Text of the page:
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that rafah area, in the southern part of gaza. a lot of palestinians so far have been killed. israeli official are mincing no words. they say they are looking for this israeli soldier. they are going house to house. it's a massive operation. they want to find him and they say they are going to do whatever it takes to find this soldier and bring him back to israel. we'll see how that goes. it's a source clearly of concern. it's clearly escalated what was obviously horrible to begin with. it's about to get even worse. >> we're looking at live pictures, wolf, near gaza city of smoke plumes. clearly there's been shelling there, bombing, that i think that pales in comparison what's going on in rafah, the epicenter of this conflict, where the israeli soldier was captured by hamas militants. the united nations says they can't independently confirm which side of the story is correct, but they do say that if
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israel's side of it is true, that this soldier was captured in this fight in the tunnels, then it would be condemned in the strongest terms. it would constitute a serious violation of the humanitarian cease-fire. israel in the past has gone to great ends to recover any soldier left behind on the battlefield, whether killed or captured. what do you expect will happen next? >> they are going to do whatever they can to get this soldier back. 23-year-old young israeli lieutenant, they are going to try to find him, bring him back. it's unclear to me. i know that some experts don't think israel is going to engage in negotiation as they did for the other israeli soldier that was captured back in 2006. once again through a tunnel, brought back to gaza, held for five years, eventually the israelis released more than 1,000 palestinian prisoners in exchange for him who is now living in israel. there's been a great deal of opposition to that within israel
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since then. they say these kind of lopsided prads only encourage israel's enemies to go ahead and capture and kidnap other israelis, whether soldiers or civilians, they don't want do it anymore, we'll see what happens because there is this great desire that they always should bring back young israeli military personnel and they have done it for so many years. they have engage in these negotiations that have resulted in these lopsided trades. >> wolf, in jerusalem, thanks so much. we're going to check back in with you at the bottom of the hour because a lot could happen between now and then. just the tell you the name of the israeli officer now believed to be in the hands of hamas, second lieutenant hadar goldin. >> the palestinian permanent observers of the united nations told us earlier he did not have any information about this soldier. it's absurd for israel top blame hamas for the carnage in gaza.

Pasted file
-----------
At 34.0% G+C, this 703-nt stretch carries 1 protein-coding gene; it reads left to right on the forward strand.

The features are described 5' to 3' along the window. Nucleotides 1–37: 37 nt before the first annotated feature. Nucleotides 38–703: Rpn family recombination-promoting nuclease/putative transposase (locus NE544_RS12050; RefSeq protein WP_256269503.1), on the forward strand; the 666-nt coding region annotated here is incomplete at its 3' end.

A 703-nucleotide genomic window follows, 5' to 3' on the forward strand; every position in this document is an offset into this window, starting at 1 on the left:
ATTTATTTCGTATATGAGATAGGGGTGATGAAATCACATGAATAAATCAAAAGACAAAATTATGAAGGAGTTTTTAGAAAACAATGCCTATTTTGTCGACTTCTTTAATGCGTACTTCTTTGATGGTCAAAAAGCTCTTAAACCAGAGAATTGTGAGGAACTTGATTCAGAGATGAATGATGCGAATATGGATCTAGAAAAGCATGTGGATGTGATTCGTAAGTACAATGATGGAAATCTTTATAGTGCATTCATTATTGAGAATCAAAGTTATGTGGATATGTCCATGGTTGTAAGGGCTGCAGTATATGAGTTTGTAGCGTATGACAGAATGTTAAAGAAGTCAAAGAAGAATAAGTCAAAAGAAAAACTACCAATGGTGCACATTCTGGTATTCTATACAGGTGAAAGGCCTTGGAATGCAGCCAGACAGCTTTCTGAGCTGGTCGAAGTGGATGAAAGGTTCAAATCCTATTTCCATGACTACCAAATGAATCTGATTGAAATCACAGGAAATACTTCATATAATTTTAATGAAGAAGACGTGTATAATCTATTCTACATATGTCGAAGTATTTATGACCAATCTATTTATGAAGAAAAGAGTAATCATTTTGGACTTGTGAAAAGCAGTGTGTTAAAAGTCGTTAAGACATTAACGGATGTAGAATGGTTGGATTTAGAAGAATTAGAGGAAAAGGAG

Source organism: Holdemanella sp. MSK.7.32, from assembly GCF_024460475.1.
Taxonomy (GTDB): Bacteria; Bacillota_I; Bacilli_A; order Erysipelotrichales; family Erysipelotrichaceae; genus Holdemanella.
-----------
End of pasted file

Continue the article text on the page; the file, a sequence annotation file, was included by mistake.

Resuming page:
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>> those who are responsible for the tragedy of the people in gaza, is the israeli forces. they are the ones who are injuring the palestinians, displacing them, attacking schools and so on and so forth. they are the ones attacking the hospitals. so therefore to try to flip the story that hamas is responsible for that is so absurd, the spokesperson who said we can't trust hamas. it was his government that negotiated a cease-fire in the year 2012 and it was in place for two years. >> now, you heard wolf blitzer say a short time ago this completely changes the equation in gaza in this fighting. earlier, wolf spoke to mark regev. listen to what he said. >> our goal is to achieve peace and quiet for the people of israeli and end rocket fire and terrorist tunnels. so far, hamas has closed the
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door, slammed the door shut on any sort of diplomatic solution. i thri ns no doubt that what hams has done today is not only under mined the chances ever a humanitarian cease-fire, it has led to a very dangerous escalation. >> the last time hamas took a soldier prisoner, israel responded immediately. hamas held him for five years and there was a very large prisoner exchange. wolf says his sources indicate it's unlikely to occur again. blame flying on both sides as the violence erupts in gaza just 90 minutes after that cease-fire was put in place. we are going to bring you perspective from both israelis and palestinians next. ♪
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this just in to cnn, we have a new statement from secretary of state john kerry on the situation in gaza. again, the israeli military says an israeli soldier has been captured by hamas militants. this statement just in, a paper statement from the secretary of state. he says the united states condemns in the strongest possible terms today's attack which led to the killing of two israeli soldiers and the abduction of another. it was an outrageous violation of the cease-fire negotiated over the past several days and the assurances given to the united states and the united nations. again, he goes on to say that this soldier who was captured should be released immediately. i want to bring in right now james o ash an abdi.